How did our ancestors do it?
Without the Internet.
Without "cheerful" memes or tweets from sympathetic friends?
Without advice from numerous websites about overcoming grief and "getting on with your life" ?
How did our ancestors cope with the loss of loved ones? A parent, a child, a grandchild?
Did they have the means to erect a tombstone - of stone, to withstand the weather for generations?
Or was the memorial, of necessity, a few initials scratched on a rudimentary wooden cross?
Most certainly there were private memorials, etched in the heart.
To this I can relate.
Were there annual trips to the family cemetery with flowers lovingly placed?
We do this as a matter of course each Memorial Day. On Veterans Day, we decorate our servicemen and women's graves honoring their service.
Having experienced the loss of a child years ago, my parents in 2006 and 2007, and then this year the passing of a grandson and a month later a grandfather in our extended family - I know it is TOUGH. And I have all the modern conveniences, all the access to modern tutorials on grief management.
As a mother, I didn't lose three to typhoid or one to scarlet fever. We have modern medicine to thank for this. But how did our ancestors handle the grief?
One thing I share with my ancestors is the remembrance of simple times shared with beloved family members now gone. I understand the grief.
Of times not shared.
Of voices no longer heard.
No more hugs, silly storytelling or trips to Orcas Island.
Taking the younger generation to the old haunts is bittersweet.
We think of the things that might have been.
We think of things we wish we'd said.
|Image: Licensed by Adobe Stock.|
Were my ancestors comforted by family and friends?
Did the minister come to call?
My father could hardly speak of his beloved mother, without choking back tears. How they loved playing checkers...
|IMAGE: Siblings Jack Player, Glen S. Player and Beverly (Player) Muir|
at the graves of their parents Shirl Player and Myrtle (Weiser) Player Severinson,
Mount Pleasant Cemetery, Seattle, Washington, June 2007,
from the author's private collection.
In the case of the death of my maternal grandmother's father, I know nothing more than what I gleaned from on site research in Emporia, Kansas. We followed directions to the Ivy Cemetery in Admire, Kansas, along a paved 2-lane road, to a gravel road, and finally to a deeply rutted dirt road. Wish I'd had a ladder and some black paint to freshen up the sign at the entrance.
|IMAGE: The Ivy Cemetery, Admire, Kansas, 2012,|
from the author's private collection.
|IMAGE: Charles H. Goering tombstone, Ivy Cemetery, |
Admire, Kansas, 2012, from the author's personal collection.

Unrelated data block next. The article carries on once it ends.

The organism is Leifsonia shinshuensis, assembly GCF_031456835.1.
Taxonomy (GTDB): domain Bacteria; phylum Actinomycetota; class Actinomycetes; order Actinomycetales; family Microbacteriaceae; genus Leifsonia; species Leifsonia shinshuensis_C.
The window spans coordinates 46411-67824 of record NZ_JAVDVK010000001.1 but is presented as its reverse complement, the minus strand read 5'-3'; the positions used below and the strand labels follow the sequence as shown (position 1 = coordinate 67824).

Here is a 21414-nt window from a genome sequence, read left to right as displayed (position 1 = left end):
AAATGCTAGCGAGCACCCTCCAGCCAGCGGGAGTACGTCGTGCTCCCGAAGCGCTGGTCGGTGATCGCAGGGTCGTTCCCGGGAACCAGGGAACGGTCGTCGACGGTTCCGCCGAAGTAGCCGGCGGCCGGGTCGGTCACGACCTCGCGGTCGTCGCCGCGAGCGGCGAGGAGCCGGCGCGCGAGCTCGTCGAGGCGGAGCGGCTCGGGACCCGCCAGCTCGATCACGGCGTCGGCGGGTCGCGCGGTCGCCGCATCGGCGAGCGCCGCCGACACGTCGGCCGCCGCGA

I mentioned I sat down near Charles' grave stone, about where the red box is in this photo:
|IMAGE: Elizabeth Shafer Goering and Charles H. Goering tombstones,|
Ivy Cemetery, Admire, Kansas, from the author's personal collection.
My feet noticed a lump in the grass, and when I straightened it up, and removed some weeds, I found a broken stone with the letters "FATHER" still visible. Apparently this foot stone is my grandmother's expression of personal loss at the death of her father. (Although the stone seems off center, it wasn't when sitting there.)
That reminded me that my grandmother, an only child, said she loved her father dearly, particularly after the loss of her mother Estelle Mae Phillips. There was resentment when Charles later married again, and it was said my grandmother never got along with her step-mother Elizabeth.
Sitting, I wondered how my grandmother managed to pay for this stone. I know her daughter, my mother, was a mere toddler of about 3 years of age at the time Charles passed away. My grandmother and her husband and child are found up in Washington state in the 1930 US federal population schedule the year before.
I remember how hard it was for me when my father passed away. The memorial service was very difficult.
Was my grandmother financially able to attend her father's funeral?
Did she travel by train with a cranky, inquisitive, bouncy 3-year old in tow, while her husband held down the fort at home? The concept of "family leave" wasn't around until late in the 20th century.
Or was my grandmother only able to order the "FATHER" stone, now the tangible evidence of her feelings for her beloved Poppa?
With two close family funerals within a month of each other, I've found life is in sort of a muddle.
We leave the grave site, thankful for the life, perhaps cut all too short. We are thankful the elderly are no longer suffering. And then we pick up the little strands that make up our life.
Initially just going through the motions.
First we do what needs to be done with travel and laundry.
Though we have a calendar, we seem to move from each "must do" appointment to the next, almost thoughtlessly.
Was this how my grandmother felt when her mother died? Was this how she felt when her father died?
Or was she comforted by the cute things my mother as a young child might say and do each day? Was my grandmother going through the motions, caring for my mother then, until the pain subsided? Until she could almost get through a sentence without choking up, like my father? Like me?
Earlier today, I found myself looking out the window at the spring snow's lacy pattern in the blossoms of my apricot tree. I was lost in thought recalling my grandmother's admonition - "This is apricot preserves, not apricot jam." I think of traditions handed down.
I think of questions I never thought to ask.
I remember the good times.
It's the circle of life, but it's sometimes hard to understand personal loss.